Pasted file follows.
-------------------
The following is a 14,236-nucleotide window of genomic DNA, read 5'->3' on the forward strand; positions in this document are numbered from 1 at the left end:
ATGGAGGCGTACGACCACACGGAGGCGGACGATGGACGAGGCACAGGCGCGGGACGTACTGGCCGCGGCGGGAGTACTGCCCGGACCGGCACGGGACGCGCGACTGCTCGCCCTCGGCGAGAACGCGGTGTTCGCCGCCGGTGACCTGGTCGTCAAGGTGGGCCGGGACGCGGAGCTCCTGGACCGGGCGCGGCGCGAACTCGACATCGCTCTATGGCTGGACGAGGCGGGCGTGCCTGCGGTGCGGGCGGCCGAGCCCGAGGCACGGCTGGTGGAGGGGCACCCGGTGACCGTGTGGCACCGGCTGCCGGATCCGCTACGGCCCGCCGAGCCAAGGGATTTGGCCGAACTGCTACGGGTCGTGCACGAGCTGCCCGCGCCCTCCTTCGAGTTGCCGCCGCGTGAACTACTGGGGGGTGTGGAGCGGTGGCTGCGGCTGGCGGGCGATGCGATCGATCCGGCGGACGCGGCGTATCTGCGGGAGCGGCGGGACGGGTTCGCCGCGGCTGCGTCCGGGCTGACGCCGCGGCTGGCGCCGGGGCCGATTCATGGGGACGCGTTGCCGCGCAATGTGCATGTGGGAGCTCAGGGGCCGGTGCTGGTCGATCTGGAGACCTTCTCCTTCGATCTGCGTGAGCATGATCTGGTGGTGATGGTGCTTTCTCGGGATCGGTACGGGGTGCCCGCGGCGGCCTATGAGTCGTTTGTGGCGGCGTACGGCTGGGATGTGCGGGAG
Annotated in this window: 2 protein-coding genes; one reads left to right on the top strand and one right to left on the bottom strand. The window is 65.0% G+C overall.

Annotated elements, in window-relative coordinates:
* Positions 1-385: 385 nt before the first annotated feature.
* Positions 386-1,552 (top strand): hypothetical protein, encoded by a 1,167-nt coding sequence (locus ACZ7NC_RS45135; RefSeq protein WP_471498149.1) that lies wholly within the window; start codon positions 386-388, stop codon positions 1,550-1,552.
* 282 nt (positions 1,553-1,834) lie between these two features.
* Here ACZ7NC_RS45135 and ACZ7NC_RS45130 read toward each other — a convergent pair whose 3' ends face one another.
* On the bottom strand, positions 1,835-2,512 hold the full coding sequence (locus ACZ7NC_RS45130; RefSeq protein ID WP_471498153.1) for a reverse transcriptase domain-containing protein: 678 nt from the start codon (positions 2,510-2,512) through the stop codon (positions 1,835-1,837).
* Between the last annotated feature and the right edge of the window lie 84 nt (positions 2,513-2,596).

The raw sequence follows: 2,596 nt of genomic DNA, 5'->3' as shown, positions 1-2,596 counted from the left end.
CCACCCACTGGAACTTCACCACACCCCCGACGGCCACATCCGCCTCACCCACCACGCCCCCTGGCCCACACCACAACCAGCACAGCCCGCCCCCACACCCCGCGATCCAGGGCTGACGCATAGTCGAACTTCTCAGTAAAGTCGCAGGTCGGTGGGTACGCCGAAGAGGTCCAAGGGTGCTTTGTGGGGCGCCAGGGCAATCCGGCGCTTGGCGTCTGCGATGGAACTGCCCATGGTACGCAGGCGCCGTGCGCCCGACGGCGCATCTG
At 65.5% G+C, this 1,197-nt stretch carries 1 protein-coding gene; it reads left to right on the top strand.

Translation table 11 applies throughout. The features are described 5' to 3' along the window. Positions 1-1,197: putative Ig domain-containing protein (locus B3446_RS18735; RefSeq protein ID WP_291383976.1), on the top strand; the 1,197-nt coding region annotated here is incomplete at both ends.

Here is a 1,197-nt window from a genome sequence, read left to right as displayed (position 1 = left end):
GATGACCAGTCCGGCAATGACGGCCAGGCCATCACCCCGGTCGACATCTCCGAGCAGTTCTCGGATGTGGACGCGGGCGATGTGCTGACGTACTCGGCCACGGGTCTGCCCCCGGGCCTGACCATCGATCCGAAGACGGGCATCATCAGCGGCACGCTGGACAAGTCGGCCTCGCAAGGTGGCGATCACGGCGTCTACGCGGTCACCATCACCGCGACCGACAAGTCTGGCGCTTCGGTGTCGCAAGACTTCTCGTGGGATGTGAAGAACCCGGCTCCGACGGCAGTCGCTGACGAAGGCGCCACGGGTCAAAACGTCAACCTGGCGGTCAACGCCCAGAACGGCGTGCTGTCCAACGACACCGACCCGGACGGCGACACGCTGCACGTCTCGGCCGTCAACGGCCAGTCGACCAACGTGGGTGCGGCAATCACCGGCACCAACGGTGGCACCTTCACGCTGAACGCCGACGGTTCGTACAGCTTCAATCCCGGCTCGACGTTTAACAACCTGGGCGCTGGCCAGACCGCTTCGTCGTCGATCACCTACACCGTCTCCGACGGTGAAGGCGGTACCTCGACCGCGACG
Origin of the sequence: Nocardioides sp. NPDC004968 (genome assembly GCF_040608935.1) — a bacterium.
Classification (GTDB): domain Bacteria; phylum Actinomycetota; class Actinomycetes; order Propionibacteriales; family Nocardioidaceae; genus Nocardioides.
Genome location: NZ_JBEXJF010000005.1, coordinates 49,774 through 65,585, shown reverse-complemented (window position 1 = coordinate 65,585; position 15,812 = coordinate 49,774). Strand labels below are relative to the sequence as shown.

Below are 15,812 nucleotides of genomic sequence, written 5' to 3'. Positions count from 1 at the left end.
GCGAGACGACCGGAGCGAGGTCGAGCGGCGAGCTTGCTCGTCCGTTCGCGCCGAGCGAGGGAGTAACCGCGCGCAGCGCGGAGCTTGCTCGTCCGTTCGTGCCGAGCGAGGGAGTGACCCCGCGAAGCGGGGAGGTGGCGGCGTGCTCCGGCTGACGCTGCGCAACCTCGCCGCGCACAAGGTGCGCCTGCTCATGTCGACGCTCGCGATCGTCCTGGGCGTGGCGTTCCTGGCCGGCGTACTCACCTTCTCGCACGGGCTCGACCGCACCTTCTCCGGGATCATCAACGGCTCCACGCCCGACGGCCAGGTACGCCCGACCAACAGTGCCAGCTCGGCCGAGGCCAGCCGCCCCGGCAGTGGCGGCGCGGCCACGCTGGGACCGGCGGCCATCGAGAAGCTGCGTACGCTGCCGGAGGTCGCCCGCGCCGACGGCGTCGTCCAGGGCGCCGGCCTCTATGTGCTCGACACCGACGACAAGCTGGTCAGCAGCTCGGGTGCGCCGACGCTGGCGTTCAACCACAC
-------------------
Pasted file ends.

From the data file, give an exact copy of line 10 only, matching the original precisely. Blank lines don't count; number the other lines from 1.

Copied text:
* Between the last annotated feature and the right edge of the window lie 84 nt (positions 2,513-2,596).